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Eco's chaosmos : from the Middle Ages to postmodernity

Author: Cristina Farronato
Publisher: Toronto, Ont. : University of Toronto Press, ©2003.
Series: Toronto Italian studies.
Edition/Format:   eBook : Document : EnglishView all editions and formats
Database:WorldCat
Summary:
"While Umberto Eco's intellectual itinerary was marked by his early studies of post-Crocean aesthetics and his concentration on linguistics, information theory, structuralism, semiotics, cognitive science, and media studies, what distinguishes his critical and fictional writing is the tension between a typically medieval search for a code and a hermeneutic representative of deconstructive tendencies. This tension  Read more...
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Genre/Form: Electronic books
Criticism, interpretation, etc
Additional Physical Format: Print version:
Farronato, Cristina.
Eco's chaosmos.
Toronto, Ont. : University of Toronto Press, c2003
(DLC) 2004301081
(OCoLC)52574799
Named Person: Umberto Eco; Umberto Eco; Umberto Eco; Umberto Eco; Umberto Eco
Material Type: Document, Internet resource
Document Type: Internet Resource, Computer File
All Authors / Contributors: Cristina Farronato
ISBN: 9781442674257 1442674253
OCLC Number: 244768129
Description: 1 online resource (xiv, 246 p.) : ill.
Contents: Introduction --
From cosmos to chaosmos: Eco and Joyce --
Semiotics as a solution: from a theory of aesthetics to the study of culture --
The aesthetics of reception and the reflection on the reader: from the labyrinth to the Southern Seas --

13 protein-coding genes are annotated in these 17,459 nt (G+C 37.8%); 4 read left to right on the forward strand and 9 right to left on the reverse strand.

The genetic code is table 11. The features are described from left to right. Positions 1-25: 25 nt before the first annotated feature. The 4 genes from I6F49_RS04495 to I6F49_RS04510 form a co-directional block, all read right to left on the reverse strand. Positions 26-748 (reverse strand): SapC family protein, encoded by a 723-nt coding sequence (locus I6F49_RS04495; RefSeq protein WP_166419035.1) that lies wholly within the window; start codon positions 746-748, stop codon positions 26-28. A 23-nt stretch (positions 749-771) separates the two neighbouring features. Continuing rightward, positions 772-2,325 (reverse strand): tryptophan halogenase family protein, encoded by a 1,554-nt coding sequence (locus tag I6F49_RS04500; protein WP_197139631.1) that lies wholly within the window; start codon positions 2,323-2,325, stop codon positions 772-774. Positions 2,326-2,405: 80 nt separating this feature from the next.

Intertextuality: the Middle Ages, postmodernity, and the use of citation --
A theory of medieval laughter: the comic, humour, and wit --
The whodunit and Eco's postmodern fiction --
Baudolino and the language of monsters --
Conclusion.
Series Title: Toronto Italian studies.
Responsibility: Cristina Farronato.
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Abstract:

Eco's Chaosmos demonstrates how Eco's use of semiotic theory is important for an understanding of the postmodern aspects of today's literature and culture.  Read more...

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schema:reviewBody""While Umberto Eco's intellectual itinerary was marked by his early studies of post-Crocean aesthetics and his concentration on linguistics, information theory, structuralism, semiotics, cognitive science, and media studies, what distinguishes his critical and fictional writing is the tension between a typically medieval search for a code and a hermeneutic representative of deconstructive tendencies. This tension between cosmos and chaos, order and disorder, is reflected in the word chaosmos." "In this assessment of the philosophical basis of Eco's critical and fictional writing, Cristina Farronato explores the other distinctive aspect of Eco's thought - the struggle for a composition of opposites, the outcome deriving from his ability to elicit similar contrasts from the past and replay them in modern terms. Focusing principally on how Eco's scholarly background influenced his study of semiotics, Farronato analyses The Name of the Rose in relation to William of Ockhman's epistemology, C.S. Peirce's work on abduction, and Wittgenstein's theory of language. She also discusses Foucault's Pendulum as an explicit comment on the modern debate on interpretation through a direct reference to early modern hermetic thought, correlates The Island of the Day Before as a postmodern mixture of science and superstition, and reviews Baudolino as a historical/fantastic novel that again situates the Middle Ages in a postmodern context. Demonstrating Eco's use of semiotic theory, Eco's Chaosmos shows how critical models of the past map contemporary literature and culture."--Jacket."
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